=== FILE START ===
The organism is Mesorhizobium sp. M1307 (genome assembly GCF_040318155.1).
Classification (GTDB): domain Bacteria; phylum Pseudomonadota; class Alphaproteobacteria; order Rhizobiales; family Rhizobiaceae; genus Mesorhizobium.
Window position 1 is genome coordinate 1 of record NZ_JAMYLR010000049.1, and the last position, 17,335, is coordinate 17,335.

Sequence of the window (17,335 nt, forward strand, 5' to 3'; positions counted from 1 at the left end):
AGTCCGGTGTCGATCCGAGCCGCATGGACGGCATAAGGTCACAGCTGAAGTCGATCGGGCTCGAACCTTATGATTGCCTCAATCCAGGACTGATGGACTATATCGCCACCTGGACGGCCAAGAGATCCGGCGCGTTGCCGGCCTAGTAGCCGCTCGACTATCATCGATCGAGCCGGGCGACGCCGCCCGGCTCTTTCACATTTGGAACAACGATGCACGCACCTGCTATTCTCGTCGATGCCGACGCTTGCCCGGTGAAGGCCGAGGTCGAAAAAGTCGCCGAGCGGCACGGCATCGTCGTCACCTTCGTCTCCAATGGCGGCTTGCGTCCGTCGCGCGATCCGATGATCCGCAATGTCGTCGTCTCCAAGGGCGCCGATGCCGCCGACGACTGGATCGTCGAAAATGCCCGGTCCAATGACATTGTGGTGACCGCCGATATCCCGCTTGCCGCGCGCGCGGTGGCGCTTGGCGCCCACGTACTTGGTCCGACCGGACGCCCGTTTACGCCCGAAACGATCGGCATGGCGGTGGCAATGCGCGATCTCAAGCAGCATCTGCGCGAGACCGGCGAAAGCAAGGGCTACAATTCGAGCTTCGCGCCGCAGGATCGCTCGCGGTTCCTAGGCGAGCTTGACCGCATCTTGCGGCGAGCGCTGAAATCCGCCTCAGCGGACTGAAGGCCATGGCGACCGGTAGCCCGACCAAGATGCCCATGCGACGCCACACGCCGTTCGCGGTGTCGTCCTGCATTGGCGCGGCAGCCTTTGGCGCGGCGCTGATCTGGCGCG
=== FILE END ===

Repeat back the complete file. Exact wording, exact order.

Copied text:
The organism is Mesorhizobium sp. M1307 (genome assembly GCF_040318155.1).
Classification (GTDB): domain Bacteria; phylum Pseudomonadota; class Alphaproteobacteria; order Rhizobiales; family Rhizobiaceae; genus Mesorhizobium.
Window position 1 is genome coordinate 1 of record NZ_JAMYLR010000049.1, and the last position, 17,335, is coordinate 17,335.

Sequence of the window (17,335 nt, forward strand, 5' to 3'; positions counted from 1 at the left end):
AGTCCGGTGTCGATCCGAGCCGCATGGACGGCATAAGGTCACAGCTGAAGTCGATCGGGCTCGAACCTTATGATTGCCTCAATCCAGGACTGATGGACTATATCGCCACCTGGACGGCCAAGAGATCCGGCGCGTTGCCGGCCTAGTAGCCGCTCGACTATCATCGATCGAGCCGGGCGACGCCGCCCGGCTCTTTCACATTTGGAACAACGATGCACGCACCTGCTATTCTCGTCGATGCCGACGCTTGCCCGGTGAAGGCCGAGGTCGAAAAAGTCGCCGAGCGGCACGGCATCGTCGTCACCTTCGTCTCCAATGGCGGCTTGCGTCCGTCGCGCGATCCGATGATCCGCAATGTCGTCGTCTCCAAGGGCGCCGATGCCGCCGACGACTGGATCGTCGAAAATGCCCGGTCCAATGACATTGTGGTGACCGCCGATATCCCGCTTGCCGCGCGCGCGGTGGCGCTTGGCGCCCACGTACTTGGTCCGACCGGACGCCCGTTTACGCCCGAAACGATCGGCATGGCGGTGGCAATGCGCGATCTCAAGCAGCATCTGCGCGAGACCGGCGAAAGCAAGGGCTACAATTCGAGCTTCGCGCCGCAGGATCGCTCGCGGTTCCTAGGCGAGCTTGACCGCATCTTGCGGCGAGCGCTGAAATCCGCCTCAGCGGACTGAAGGCCATGGCGACCGGTAGCCCGACCAAGATGCCCATGCGACGCCACACGCCGTTCGCGGTGTCGTCCTGCATTGGCGCGGCAGCCTTTGGCGCGGCGCTGATCTGGCGCG